Gilbert Byron (1903-1991) grew up on Maryland’s Eastern Shore, a waterman’s son like his young fictional protagonist, Noah Marlin. A schoolteacher for twenty-eight years, he began writing full time in 1957 and was the author of eleven books. His beloved classic, The Lord’s Oysters, and its poignant sequel, Done Crabbin': Noah Leaves the River, are available in paperback from Johns Hopkins and as e-books from Secant Publishing.
Helen Chappell lives on the Eastern Shore of Maryland, where she tries to keep a low profile and stay out of the line of fire. She was written about the area for forty years. In addition to her fiction and non-fiction, she has also written a produced play and a novel about Oysterback, A Whole World of Trouble. Her Sam and Hollis mystery series garners positive attention. Her journalism and articles have appeared in the Washington Post and the Baltimore Sun, in addition to many magazines. She is currently a columnist for Tidewater Times and at work on a new book.
Born in the cradle between two historic watersheds – the James and New Rivers in Southwest Virginia - Bruce Ingram has spent a lifetime exploring their woods and waterways. He is a devoted float fisherman, birder, hunter, and paddler, sharing his love of the outdoors in five books and more than 2,000 magazine articles. A high school English teacher by day, Ingram lives with his wife Elaine in Troutville, Virginia. They have two children and two grandchildren.
Karen Huston Karydes had a twenty-four-year career at the Arlington County, Virginia Department of Libraries, focusing on adult acquisitions and reference. Her book, Hard-Boiled Anxiety: The Freudian Desires of Dashiell Hammett, Raymond Chandler, Ross Macdonald and Their Detectives, is based on her dissertation.
Charles McRaven is an expert stonemason, blacksmith, and restorer of historic buildings, with five published books on these heritage crafts. A native of Arkansas, he now lives near Charlottesville, Virginia. Build Me a Tower is his first novel.
Author image credit Tom McCall.
Margaret A. Rice
Margaret A. “Maggie” Rice enjoyed a long and successful career as a teacher and school administrator in her native England. Born in Wellington, Somerset, to a grocer father and a teacher mother, she worked for two years in London before moving to the U.S. in 1968 with her husband, Ray, to attend graduate school at the University of Illinois, Urbana-Champaign, where Ray gained a PhD in food technology.
Maggie taught in three different early-years settings within the University and gained a Master’s degree in Early Childhood Education.
On returning to the UK, Maggie served as the head teacher of a nursery school in Hull; Devon County Advisory teacher for Under Fives; an Under Eights Inspector with Devon Social Services; and a college lecturer and child care center manager.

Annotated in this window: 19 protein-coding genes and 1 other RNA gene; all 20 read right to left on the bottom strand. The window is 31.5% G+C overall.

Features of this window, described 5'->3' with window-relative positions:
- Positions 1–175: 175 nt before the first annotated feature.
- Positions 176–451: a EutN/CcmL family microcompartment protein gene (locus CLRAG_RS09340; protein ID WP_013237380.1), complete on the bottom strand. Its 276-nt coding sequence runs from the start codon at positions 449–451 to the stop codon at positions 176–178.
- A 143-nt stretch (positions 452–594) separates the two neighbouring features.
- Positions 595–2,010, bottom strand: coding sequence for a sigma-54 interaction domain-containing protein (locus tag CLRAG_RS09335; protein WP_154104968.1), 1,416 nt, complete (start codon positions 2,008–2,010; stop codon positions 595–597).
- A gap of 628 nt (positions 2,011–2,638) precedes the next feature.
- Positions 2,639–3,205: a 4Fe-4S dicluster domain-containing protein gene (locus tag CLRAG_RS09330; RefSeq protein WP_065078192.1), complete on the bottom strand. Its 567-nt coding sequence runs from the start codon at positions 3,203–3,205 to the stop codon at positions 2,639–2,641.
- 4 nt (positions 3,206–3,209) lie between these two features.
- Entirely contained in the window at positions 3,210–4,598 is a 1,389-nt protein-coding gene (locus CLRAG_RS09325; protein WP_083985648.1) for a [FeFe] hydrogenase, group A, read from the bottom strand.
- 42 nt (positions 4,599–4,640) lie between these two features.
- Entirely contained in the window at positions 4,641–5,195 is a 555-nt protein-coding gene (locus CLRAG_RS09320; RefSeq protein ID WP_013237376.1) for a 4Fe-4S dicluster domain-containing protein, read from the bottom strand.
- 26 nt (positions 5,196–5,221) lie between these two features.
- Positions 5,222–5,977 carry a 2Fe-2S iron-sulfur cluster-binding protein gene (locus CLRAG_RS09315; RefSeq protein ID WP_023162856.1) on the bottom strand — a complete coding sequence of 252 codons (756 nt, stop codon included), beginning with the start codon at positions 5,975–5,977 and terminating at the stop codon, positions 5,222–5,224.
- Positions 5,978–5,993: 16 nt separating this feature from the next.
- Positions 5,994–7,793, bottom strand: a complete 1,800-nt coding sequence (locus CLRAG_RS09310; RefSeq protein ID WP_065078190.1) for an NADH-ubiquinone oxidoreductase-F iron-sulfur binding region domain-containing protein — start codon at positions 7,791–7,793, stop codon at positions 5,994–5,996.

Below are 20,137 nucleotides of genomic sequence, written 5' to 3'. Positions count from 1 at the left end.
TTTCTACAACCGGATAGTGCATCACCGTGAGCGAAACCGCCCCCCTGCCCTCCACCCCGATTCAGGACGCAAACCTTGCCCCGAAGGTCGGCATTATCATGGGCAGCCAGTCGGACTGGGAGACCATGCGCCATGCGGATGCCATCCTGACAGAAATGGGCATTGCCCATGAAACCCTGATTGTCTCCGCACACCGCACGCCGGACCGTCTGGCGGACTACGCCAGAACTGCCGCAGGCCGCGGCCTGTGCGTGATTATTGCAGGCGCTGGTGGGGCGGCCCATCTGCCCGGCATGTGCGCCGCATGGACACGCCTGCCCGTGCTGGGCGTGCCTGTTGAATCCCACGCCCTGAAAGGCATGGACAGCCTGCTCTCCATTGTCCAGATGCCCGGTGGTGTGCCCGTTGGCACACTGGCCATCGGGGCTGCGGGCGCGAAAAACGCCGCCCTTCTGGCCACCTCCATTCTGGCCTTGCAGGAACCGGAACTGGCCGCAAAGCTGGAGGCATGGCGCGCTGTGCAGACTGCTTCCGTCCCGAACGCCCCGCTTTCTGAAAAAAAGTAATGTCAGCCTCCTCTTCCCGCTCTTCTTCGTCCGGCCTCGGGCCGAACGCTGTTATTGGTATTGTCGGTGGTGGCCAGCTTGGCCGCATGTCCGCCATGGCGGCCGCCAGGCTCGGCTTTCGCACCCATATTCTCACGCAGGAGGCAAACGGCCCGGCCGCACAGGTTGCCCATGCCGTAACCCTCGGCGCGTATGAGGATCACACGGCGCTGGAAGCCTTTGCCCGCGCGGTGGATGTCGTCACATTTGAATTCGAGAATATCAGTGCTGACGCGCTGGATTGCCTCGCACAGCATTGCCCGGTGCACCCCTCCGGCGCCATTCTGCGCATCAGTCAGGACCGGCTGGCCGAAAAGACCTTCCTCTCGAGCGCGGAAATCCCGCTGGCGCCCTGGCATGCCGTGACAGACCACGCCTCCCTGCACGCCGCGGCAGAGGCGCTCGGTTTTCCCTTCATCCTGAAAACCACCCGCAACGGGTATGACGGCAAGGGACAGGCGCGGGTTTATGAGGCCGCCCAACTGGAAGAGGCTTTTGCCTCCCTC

Today, she and Ray enjoy family gatherings with their daughter Nicola; their son, Andrew, and his wife Maria; and three grandsons, Sebastian, Adam, and Harry. She values friendships, gardening, and music, and is a member of the Devon History Society and the Devon and Cornwall Record Society.
The Henry Bagwell Story is her first book.
In the early years of the craft beer revolution, Tony was positioned to comment upon and document the legal, economic, historical, and cultural effect breweries had over time. His first two books, Eastern Shore Beer (2014) and Delaware Beer (2016), connected beer and local culture and traced that connection from colonial times to the present.
Tony began producing independent podcasts in 2007 in addition to his work as a reporter. He produced podcasts on beer, local news, and writing, always with a focus on the individual’s relationship to their place and time.
Tony lives on Maryland’s Eastern Shore with his wife and the only one of his four daughters who hasn’t moved out. Together they keep their dog and cats comfortable.
William A. Schiemann
Bill has authored scores of articles and multiple books on talent management, including The Rise of HR, co-edited with Dave Ulrich and Libby Sartain and sponsored by HRCI in 2015; Hidden Drivers of Success: Leveraging Employee Insights for Strategic Advantage, published by SHRM in 2013; The ACE Advantage: How Smart Companies Unleash Talent for Optimal Performance, published by SHRM in 2012; Reinventing Talent Management: How to Maximize Performance in the New Marketplace, published by Wiley and SHRM in 2009; and Bullseye! Hitting Your Strategic Targets Through High-Impact Measurement, published by The Free Press in 1999.
Susan Yaruta-Young's roots in Maryland soil are deep. In 1634 her ancestor, Richard Nevitte, sailed into St. Mary's on the Ark and the Dove. The family moved to the Eastern Shore, and Susan's mom, Louise Truitt, grew up on a dairy farm known as Money Make in Trappe. Susan lived on a small farm in Baltimore County until 1996 when she and her husband, Luther Young, moved their family to Downeast Maine. A published poet and short story crafter, Susan was a Maryland State Arts Council Poet in the Schools from 1974-1996, often conducting workshops in Talbot, Dorchester, and Wicomico counties. She is a retired pastor who enjoys writing for all ages in all genres.